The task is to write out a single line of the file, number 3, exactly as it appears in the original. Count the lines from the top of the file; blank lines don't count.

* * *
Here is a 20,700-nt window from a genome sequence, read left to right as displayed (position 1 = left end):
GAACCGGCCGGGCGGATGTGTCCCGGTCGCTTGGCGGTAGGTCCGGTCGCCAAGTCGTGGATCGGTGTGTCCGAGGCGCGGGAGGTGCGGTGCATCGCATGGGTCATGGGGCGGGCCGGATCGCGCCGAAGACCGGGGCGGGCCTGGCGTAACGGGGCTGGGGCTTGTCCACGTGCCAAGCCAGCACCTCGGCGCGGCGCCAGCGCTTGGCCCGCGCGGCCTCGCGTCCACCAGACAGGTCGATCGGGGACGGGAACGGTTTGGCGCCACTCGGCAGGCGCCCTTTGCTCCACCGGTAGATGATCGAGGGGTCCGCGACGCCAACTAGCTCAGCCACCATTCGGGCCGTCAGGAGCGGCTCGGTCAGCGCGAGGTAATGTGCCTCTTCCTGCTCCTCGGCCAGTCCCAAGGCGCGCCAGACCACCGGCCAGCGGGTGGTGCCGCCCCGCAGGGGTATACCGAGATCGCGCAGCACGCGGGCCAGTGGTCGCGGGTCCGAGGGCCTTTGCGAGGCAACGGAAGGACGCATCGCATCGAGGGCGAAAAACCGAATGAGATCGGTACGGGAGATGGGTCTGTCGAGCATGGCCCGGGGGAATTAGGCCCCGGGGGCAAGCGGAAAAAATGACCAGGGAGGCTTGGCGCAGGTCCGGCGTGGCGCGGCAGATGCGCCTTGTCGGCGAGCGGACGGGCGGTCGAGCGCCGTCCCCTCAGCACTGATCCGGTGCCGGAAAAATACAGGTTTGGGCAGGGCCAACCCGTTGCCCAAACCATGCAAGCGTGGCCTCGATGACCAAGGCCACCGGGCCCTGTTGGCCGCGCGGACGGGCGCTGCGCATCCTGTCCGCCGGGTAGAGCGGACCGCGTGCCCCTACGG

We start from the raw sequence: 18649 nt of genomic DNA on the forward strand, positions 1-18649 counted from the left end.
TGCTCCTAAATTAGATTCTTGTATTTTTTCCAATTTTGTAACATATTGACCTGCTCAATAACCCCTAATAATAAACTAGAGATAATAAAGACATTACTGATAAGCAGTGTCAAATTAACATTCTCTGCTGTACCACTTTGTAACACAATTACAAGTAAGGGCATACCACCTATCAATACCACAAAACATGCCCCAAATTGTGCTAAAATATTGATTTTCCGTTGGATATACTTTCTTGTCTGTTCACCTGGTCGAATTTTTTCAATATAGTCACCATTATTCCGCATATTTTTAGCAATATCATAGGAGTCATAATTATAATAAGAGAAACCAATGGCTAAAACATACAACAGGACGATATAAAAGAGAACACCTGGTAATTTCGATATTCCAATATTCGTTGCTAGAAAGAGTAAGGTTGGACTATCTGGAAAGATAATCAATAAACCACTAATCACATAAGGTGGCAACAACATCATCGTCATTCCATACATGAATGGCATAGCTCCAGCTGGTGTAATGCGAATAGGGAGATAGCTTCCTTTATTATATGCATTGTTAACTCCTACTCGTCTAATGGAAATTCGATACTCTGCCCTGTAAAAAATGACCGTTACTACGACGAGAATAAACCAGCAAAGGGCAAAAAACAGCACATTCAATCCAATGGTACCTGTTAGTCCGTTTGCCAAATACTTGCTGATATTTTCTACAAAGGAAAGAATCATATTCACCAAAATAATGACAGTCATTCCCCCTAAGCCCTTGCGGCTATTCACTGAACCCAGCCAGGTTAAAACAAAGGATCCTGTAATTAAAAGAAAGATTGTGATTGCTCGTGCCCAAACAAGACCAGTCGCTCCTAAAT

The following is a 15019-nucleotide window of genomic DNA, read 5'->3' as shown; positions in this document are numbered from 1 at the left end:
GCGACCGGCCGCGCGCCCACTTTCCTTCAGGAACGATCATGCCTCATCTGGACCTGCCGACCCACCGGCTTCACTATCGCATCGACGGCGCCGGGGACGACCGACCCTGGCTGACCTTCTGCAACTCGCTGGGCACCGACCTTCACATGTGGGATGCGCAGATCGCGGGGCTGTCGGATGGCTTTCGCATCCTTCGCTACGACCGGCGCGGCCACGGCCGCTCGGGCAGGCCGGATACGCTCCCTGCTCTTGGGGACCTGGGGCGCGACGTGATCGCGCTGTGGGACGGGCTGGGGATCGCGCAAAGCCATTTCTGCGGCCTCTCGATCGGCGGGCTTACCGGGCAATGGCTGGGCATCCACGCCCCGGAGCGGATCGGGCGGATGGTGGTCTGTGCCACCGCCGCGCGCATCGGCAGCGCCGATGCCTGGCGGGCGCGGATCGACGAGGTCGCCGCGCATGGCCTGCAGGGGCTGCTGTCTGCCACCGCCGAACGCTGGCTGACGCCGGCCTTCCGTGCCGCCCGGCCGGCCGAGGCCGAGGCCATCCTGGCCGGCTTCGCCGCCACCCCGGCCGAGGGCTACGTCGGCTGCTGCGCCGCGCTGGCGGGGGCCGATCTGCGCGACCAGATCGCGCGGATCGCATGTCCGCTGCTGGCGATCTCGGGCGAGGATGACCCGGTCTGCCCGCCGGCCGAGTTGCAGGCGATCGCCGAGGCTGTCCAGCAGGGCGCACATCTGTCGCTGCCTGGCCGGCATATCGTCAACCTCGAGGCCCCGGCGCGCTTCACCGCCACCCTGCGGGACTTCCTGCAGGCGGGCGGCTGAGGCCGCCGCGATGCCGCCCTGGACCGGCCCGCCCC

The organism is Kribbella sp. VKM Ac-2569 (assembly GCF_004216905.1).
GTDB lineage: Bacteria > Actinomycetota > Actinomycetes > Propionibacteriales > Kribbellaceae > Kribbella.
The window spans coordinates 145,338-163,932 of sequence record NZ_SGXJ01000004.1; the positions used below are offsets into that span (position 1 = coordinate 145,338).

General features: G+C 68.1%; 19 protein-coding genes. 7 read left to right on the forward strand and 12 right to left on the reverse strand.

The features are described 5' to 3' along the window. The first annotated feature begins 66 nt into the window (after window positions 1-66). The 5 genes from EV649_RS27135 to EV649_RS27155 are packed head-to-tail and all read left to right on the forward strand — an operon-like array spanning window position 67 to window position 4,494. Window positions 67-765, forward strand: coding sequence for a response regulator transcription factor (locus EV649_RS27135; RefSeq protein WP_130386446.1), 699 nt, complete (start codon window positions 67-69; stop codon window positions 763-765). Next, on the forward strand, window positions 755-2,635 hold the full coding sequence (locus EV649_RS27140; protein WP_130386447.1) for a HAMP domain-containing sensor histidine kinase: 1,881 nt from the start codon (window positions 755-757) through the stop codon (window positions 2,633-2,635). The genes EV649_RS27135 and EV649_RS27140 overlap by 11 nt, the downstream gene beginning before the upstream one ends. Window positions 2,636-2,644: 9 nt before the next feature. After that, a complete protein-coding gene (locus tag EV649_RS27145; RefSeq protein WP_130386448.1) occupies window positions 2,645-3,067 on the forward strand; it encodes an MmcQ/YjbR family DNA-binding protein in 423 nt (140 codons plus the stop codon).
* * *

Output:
We start from the raw sequence: 18649 nt of genomic DNA on the forward strand, positions 1-18649 counted from the left end.